2D Printing Company Pioneers 3D Offering
The dream of rapid prototyping proponents has long been a Kinko's-type model for the 3D printing world: a bricks and mortar store in every town, where walk-in customers can get their 3D models printed. We still aren't there, of course, (and neither is Kinko's; it's now FedEx Office) but one company is inching closer to it.
ABC Imaging's Pittsburgh Store
Since its founding as the American Blueprinting Company in 1982 by Medi Falsafi, the Washington, D.C. company has slowly grown to become one of the U.S.'s top providers of reprographic services to architects, engineers, and contractors (AEC). Today the company has 550 employees and US$70M in revenue. Maybe it takes an outside company with a strong existing cash flow to be able to undertake the market development necessary to make such a 3D printing service succeed.
ABC Imaging began offering limited 3D printing a couple years ago as a natural process of listening and responding to its customers needs. Architects and builders were increasingly transitioning from traditional model making to 3D printed models, which are much faster to build. Since then, the growth process has mimicked ABC's overall growth: slow and controlled.
Today ABC Imaging has a 3D printer in its New York, Seattle, and Irvine, Ca. shops, and has two 3D machines in its 20,000-square-foot Washington, D.C. headquarters store. It is buying one for its Middle East outlet in Dubai, which is opening this month. ABC also has placed a few onsite 3D printers as part of its facilities management services.
So far, ABC uses only the ZPrinter 650 from Z Corporation and the Dimension 1200es from Stratasys. "These printers are lower cost, easier to use, and office friendly," says John Lee, ABC's Rapid Prototyping Manager. ABC charges $12 per cubic inch for Z Corp. models, and $25 per cubic inch for the Dimension FDM models. The Z Corp. plaster-based models are more fragile, but can be printed in full color (including text and graphics) and can be finished with glue, wax, or ABC's proprietary epoxy finish. The Dimension ABS plastic models offer good strength and machinability.
ABC offers a simple online 3D estimator that will give an approximate price when a user enters the model's three dimensions. It doesn't differentiate between the two build processes, and it doesn't include CAD prep, which can be significant in an industry like AEC, where much is still designed in 2D. "Most files require a bit of patching," confirms Lee, who has BIM (Building Information Modeling) specialists on staff to extract usable STL files from AutoCAD, Revit, SketchUp, Pro/ENGINEER, SolidWorks, and other software.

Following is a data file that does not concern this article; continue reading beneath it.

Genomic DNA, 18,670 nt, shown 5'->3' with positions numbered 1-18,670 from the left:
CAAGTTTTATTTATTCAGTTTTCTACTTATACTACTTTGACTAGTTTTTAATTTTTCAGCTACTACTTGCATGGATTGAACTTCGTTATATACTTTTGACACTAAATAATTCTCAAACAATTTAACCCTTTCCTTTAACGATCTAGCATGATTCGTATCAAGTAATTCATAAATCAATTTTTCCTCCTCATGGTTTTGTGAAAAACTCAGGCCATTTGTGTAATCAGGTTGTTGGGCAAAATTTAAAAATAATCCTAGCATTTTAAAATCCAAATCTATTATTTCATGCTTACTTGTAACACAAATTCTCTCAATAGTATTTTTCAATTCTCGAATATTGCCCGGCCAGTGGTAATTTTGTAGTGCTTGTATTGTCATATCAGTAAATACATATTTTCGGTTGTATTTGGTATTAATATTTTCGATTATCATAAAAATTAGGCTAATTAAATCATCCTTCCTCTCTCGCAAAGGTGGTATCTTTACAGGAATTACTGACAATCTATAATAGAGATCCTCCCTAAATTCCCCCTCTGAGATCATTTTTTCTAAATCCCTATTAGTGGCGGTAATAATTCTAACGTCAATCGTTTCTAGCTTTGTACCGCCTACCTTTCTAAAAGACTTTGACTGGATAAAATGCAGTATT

These aforementioned capabilities are standard offerings. What sets ABC Imaging apart is its ability to do in-person demos, and same-day deliveries using its existing courier service. ABC is always located in downtown areas of cities, where it is within walking distance of its customers.
Still, ABC doesn't have any individual consumers that walk in with a CAD file on a flash drive, and walk out an hour later with a 3D model. "We don't get many home models," Lee tells RapidToday. "It's mostly commercial at this point." Build times are still too long, and prices are still prohibitive for most consumers.
ABC has made progress in diversifying outside of its core AEC customers. Lee reports that ABC has done projects for medical applications, molecular modeling for researchers, and GIS/terrain models for the mapping community. The company is running a 10-percent-off program until the end of February to try to recruit additional clients.
Unless you live in a good-size city, don't expect an ABC Imaging outlet to open in your neighborhood. Rather, the company is going to continue to use its successful business model to slowly transform the 2D and 3D printing industry one store at a time. "We are going to incrementally add 3D printing capability, being responsive to clients and growing organically," says Lee. The company is also exploring the possibility of adding 3D scanning and other 3D printing technologies, he adds.